In a response to LaPorte’s comment, Pittsburgh Federation of Teachers president Nina Esposito-Visgitis wrote an op-ed piece explaining the many ways in which our public schools are anything but a bloodbath. For example: “More than 70 percent of Pittsburgh’s teachers hold advanced graduate degrees.” That’s far more than the national average of 52 percent for public school teachers and 38 percent for private- and charter-school teachers. [Post-Gazette, 7-24-13] Did you know that two Pittsburgh public high schools (Allderdice and CAPA) were rated in the top 20 Pennsylvania high schools this year and ranked among the best in the country by U.S. News and World Report?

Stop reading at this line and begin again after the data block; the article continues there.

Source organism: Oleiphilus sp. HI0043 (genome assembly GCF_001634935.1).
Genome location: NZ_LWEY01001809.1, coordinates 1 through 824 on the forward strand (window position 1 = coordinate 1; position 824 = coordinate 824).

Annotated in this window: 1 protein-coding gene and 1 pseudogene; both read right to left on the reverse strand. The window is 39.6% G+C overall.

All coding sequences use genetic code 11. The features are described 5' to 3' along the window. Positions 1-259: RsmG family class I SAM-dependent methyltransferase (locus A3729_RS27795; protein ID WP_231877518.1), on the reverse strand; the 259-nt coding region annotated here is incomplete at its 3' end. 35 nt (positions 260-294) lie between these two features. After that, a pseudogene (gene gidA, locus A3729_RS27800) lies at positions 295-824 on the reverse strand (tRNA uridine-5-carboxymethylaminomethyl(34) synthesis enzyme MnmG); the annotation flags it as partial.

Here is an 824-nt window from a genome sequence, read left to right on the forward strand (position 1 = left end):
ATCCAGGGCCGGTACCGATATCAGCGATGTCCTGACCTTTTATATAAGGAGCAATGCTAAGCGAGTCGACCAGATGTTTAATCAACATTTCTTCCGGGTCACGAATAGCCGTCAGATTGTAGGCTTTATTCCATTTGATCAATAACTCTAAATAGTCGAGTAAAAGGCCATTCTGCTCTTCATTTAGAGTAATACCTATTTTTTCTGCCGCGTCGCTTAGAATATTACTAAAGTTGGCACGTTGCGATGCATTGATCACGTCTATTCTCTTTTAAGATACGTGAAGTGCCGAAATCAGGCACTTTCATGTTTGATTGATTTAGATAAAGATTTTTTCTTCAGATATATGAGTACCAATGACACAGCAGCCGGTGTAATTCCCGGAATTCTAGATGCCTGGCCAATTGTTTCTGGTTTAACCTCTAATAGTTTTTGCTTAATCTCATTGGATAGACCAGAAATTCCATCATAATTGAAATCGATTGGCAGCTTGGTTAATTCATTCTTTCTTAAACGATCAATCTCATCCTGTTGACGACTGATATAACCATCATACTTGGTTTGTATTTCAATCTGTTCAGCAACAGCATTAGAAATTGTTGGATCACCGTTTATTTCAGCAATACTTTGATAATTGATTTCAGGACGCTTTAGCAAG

In the wake of the FOP bashing, Jake Haulk, president of the right-leaning Allegheny Institute for Public Policy, wrote an opinion piece claiming that the Pittsburgh Promise program is a failure. [Tribune-Review, 7-20-13] Citing declining enrollment in city schools as his proof, he neglected to note that this has largely been due to the decline in the student-age population in Pittsburgh (not a lack of faith in its schools). Pittsburgh schools have actually seen a leveling off of population decline, and in fact, as Pittsburgh Promise executive director Saleem Ghubril pointed out in a response piece, our Kindergarten enrollment has been up the last two years. [Tribune-Review, 7-24-13]